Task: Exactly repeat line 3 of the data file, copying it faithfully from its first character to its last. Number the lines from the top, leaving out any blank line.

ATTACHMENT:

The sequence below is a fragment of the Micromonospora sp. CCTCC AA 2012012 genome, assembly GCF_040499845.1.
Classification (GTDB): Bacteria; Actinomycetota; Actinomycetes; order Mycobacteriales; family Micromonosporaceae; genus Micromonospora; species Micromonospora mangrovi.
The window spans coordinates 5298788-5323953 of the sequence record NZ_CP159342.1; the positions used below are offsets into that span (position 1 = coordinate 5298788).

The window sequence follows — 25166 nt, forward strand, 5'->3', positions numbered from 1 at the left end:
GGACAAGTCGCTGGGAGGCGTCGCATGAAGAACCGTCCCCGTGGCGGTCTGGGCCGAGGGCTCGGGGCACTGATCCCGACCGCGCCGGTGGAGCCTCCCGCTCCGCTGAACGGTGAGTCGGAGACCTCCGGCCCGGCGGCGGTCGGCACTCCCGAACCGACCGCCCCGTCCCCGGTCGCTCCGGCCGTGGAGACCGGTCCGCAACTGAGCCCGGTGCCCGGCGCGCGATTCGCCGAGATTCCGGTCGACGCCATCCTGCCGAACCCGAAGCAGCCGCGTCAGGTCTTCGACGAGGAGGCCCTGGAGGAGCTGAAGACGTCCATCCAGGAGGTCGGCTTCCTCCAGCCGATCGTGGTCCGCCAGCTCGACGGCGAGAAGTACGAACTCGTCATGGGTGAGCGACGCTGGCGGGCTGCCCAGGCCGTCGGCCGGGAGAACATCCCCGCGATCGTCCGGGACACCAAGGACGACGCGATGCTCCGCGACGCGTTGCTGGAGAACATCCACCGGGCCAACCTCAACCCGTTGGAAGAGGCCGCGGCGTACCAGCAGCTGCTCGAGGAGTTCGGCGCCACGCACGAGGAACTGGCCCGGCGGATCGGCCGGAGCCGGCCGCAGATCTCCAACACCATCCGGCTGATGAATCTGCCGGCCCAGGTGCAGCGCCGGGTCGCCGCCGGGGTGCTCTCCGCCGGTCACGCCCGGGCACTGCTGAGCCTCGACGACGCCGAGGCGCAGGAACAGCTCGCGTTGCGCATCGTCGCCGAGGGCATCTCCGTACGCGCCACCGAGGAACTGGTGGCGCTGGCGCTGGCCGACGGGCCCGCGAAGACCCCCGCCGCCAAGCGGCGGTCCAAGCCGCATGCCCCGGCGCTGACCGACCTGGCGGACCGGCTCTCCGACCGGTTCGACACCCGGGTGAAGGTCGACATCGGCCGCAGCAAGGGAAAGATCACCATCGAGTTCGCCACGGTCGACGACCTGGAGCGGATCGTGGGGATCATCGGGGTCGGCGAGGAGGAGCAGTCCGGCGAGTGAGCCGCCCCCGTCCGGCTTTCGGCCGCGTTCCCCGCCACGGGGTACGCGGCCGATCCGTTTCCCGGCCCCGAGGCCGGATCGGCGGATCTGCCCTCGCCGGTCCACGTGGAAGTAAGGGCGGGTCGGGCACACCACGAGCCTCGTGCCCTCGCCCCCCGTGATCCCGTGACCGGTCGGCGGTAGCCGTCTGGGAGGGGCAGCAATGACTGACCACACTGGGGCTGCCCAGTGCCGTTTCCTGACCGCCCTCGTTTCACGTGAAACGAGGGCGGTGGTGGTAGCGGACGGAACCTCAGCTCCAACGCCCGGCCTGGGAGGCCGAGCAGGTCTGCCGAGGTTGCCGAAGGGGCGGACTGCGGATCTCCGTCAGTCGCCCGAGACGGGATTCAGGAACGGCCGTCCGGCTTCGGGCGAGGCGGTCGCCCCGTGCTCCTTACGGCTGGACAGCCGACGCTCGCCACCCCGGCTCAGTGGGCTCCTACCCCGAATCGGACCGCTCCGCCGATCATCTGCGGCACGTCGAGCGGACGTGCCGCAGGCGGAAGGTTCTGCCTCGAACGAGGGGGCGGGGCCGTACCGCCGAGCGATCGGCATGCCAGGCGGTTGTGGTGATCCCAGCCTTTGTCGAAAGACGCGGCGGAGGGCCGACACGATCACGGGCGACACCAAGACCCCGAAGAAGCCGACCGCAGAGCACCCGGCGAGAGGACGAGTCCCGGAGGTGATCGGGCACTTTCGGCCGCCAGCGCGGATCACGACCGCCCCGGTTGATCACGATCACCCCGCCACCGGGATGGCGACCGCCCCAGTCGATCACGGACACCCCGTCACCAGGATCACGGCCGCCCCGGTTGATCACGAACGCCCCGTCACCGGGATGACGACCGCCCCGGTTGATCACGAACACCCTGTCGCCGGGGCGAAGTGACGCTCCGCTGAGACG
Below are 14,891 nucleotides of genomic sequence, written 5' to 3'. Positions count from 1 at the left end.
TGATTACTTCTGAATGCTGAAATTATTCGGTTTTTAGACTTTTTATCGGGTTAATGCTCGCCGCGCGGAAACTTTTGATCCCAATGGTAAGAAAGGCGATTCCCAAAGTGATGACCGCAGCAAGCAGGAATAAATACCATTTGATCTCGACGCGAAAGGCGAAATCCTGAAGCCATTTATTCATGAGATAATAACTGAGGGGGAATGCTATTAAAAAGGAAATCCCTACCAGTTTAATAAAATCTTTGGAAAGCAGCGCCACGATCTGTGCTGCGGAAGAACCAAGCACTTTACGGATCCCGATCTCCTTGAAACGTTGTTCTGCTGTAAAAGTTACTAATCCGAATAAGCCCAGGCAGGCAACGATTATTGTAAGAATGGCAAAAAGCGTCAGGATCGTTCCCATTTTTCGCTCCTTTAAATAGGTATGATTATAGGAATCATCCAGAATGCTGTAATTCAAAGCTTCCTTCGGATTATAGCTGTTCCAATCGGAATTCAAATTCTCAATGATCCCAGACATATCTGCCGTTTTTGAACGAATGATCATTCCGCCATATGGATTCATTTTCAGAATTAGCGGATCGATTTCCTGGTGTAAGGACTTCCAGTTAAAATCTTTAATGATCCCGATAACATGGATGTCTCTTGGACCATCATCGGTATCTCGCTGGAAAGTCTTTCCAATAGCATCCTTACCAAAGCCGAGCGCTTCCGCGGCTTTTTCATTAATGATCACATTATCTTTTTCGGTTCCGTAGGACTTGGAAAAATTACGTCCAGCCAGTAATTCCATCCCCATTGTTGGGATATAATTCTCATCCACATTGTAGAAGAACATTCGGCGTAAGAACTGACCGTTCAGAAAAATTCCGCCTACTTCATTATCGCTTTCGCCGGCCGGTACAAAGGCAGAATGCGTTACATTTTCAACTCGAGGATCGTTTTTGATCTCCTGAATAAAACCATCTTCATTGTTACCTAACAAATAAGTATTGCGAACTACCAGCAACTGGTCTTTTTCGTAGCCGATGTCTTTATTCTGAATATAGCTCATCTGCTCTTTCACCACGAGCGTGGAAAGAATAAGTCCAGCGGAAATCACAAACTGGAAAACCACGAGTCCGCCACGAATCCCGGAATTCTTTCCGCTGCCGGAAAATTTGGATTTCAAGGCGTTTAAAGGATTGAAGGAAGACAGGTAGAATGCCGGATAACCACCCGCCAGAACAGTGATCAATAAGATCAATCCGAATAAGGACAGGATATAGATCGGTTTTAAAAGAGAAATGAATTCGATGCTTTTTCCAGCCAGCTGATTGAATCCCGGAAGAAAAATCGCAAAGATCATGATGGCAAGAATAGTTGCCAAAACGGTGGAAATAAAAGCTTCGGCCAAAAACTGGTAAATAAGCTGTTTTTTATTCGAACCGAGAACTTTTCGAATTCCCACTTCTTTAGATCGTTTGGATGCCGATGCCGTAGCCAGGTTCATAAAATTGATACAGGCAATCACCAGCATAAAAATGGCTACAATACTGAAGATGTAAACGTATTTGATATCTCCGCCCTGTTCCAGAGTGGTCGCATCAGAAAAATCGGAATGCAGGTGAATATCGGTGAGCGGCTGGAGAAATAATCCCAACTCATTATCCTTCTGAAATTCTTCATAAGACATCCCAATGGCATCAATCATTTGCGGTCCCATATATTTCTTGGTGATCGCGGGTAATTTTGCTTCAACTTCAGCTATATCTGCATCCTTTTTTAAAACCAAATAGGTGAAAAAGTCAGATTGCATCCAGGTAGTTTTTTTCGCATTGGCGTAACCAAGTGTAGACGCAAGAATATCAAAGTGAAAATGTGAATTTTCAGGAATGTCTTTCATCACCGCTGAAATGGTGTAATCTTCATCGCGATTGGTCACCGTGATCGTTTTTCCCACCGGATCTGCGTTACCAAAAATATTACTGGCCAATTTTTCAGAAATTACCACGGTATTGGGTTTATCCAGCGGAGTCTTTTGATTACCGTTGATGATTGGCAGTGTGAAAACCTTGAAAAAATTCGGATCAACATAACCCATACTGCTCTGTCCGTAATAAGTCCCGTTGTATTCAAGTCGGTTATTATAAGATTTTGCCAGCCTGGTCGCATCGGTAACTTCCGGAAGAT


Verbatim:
The window spans coordinates 5298788-5323953 of the sequence record NZ_CP159342.1; the positions used below are offsets into that span (position 1 = coordinate 5298788).